One of the other smaller ones got outside the nest being dragged out while it was nursing. So, we lost two and I still had to hand feed the last of the small ones some mornings when he was not getting any milk. He is only about a third of the size of the largest, but when they are about ten to twelve days old, they begin to open their eyes. This is their cutest stage with their ears finally lifting as they peek at the world. They then can get into and out of the nest, although they like being in it better for a few more days and if it is cold. At this point, I do not have to be so concern about them getting the milk they need and the small one will catch up.

Usually, once their eyes are open, we do not lose any more but have been the rare exceptions and this time was one of them. One of the bunnies had its back leg snared in the wired mesh floor and had broken it. This is only the second time this has happened in the two years we have had the rabbits. The first time I had to free the bunny's leg myself and this time my husband found it. The first one had tore up the leg badly and circulation was its problem so it needed to be put down. This one we are waiting to see if the foot swells or discolors as it does not seem as badly damaged.

After that another one climbed out of the cage, which has never happened to us before once their eyes are open and just a few times when their eyes are still close. I found it lifeless in with the rabbit waste. So now we are down to seven and one is iffy with his injured leg.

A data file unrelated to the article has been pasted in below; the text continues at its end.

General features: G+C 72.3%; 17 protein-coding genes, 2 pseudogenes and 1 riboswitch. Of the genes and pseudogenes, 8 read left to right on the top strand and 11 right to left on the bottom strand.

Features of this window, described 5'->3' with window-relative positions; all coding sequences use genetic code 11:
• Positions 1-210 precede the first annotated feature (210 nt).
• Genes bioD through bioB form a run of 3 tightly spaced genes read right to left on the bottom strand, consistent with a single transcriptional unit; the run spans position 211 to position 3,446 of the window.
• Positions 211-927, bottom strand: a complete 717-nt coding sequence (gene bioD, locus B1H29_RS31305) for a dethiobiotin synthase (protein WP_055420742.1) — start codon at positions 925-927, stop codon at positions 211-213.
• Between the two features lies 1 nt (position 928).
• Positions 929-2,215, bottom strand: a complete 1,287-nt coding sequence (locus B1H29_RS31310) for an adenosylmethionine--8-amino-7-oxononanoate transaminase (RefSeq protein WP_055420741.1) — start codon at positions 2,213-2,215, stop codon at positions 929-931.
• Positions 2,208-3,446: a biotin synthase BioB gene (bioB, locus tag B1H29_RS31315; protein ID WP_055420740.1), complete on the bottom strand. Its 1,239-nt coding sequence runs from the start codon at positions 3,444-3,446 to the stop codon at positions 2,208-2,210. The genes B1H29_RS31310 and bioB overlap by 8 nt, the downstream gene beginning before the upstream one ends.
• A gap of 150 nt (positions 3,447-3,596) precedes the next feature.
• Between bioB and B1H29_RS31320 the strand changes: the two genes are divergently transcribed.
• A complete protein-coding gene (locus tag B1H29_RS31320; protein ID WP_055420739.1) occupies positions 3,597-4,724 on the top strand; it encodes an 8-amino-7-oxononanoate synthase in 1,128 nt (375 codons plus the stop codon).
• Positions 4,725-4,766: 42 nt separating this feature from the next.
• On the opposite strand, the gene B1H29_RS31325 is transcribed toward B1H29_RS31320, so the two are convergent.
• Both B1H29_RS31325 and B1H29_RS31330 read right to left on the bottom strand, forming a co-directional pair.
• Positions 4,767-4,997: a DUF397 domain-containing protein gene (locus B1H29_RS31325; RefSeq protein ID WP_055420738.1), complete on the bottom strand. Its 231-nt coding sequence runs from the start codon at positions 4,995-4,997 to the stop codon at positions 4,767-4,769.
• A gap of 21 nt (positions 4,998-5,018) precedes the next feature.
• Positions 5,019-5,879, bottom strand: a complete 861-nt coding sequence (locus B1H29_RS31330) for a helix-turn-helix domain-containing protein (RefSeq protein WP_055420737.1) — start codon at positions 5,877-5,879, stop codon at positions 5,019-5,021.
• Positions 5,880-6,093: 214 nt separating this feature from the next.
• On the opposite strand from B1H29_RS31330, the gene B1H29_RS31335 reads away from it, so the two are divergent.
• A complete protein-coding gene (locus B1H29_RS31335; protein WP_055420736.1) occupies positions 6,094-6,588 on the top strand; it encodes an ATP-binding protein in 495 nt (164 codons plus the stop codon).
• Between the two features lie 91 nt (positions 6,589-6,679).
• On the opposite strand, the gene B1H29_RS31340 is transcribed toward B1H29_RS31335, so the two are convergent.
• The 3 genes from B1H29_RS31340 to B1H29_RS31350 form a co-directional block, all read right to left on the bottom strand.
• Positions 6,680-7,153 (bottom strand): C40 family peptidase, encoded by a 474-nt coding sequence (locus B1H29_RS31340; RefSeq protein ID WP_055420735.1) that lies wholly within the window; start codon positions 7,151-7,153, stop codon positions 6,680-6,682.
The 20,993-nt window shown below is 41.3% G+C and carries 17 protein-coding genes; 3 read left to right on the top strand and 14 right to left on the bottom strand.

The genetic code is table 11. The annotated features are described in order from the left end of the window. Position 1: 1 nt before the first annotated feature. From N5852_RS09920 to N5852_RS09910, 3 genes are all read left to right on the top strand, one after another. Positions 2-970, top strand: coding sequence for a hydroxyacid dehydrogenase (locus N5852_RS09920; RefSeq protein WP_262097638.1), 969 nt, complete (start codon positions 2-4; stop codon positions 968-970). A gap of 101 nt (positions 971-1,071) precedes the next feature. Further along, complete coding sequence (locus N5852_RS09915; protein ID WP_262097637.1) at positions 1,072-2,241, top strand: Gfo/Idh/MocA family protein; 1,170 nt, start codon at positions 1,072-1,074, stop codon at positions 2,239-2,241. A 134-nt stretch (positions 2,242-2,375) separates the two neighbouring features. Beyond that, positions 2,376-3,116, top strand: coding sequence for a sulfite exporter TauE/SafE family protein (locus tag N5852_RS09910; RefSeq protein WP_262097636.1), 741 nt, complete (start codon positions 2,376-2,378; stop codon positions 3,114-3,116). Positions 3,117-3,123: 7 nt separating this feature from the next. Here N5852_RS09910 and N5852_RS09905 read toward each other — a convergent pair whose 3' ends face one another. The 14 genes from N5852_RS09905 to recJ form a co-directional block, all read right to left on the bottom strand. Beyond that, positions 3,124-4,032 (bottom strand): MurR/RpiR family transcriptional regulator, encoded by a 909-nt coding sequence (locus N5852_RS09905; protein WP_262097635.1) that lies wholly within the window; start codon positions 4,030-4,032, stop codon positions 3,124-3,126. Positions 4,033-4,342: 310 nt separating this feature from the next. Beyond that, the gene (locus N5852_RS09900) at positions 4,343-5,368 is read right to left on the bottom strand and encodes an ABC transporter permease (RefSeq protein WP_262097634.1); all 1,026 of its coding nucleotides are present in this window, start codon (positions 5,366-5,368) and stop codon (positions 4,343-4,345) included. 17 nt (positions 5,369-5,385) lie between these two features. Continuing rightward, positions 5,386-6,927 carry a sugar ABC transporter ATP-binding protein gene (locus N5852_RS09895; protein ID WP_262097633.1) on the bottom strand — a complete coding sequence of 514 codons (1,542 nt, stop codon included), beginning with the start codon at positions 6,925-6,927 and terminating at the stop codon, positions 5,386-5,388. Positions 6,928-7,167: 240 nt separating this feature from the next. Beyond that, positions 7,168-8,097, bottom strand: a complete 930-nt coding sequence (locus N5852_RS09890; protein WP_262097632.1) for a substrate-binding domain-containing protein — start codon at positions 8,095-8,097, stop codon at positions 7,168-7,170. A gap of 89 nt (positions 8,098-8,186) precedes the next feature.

Usually we do not have so many problems, but every kindle is different. We had one kindle where half of the blind babies were climbing out of the cage until they opened their eyes and even though a few needed cleaned up, all but one survived the falls and being in the rabbit waste and the chilling of not being in the nest. We had one kindle that just never came out of the nest even to the point that they were so big they did not all fit anymore and seemed lost when we took it out. That kindle did everything at the same time as if they were psychically connected.

I know that many of my friends wonder how we can process and eat rabbit meat after handling some of those bunnies. We have sold some as pets and breeders at times, but honestly once they are full grown, they are quite large, difficult to handle, and not all that cuddly. Rarely does the smallest one grow up to be the smallest adult and they all look pretty much alike, so I lose track of who is who. The meat is very good, like chicken but less fat, which means adding oil is necessary in most preparations.

I just found an organic rabbit food and a local distributor for it, so we are going to give it a try. I have been concern about GMOs in rabbit feed and we simply do not have the land necessary to grow our own rabbit food. However, we do supplement them with things from my gardens and they seem to think rolled oats are rabbit candy.

~ My Lord, this endeavor has been a learning experience and oftentimes reminds me of parables about the Shepherd, for I often go to great means to care for the ones who need it the most to survive. ~

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Thank you fellow travelers for walking and talking with me along this journey.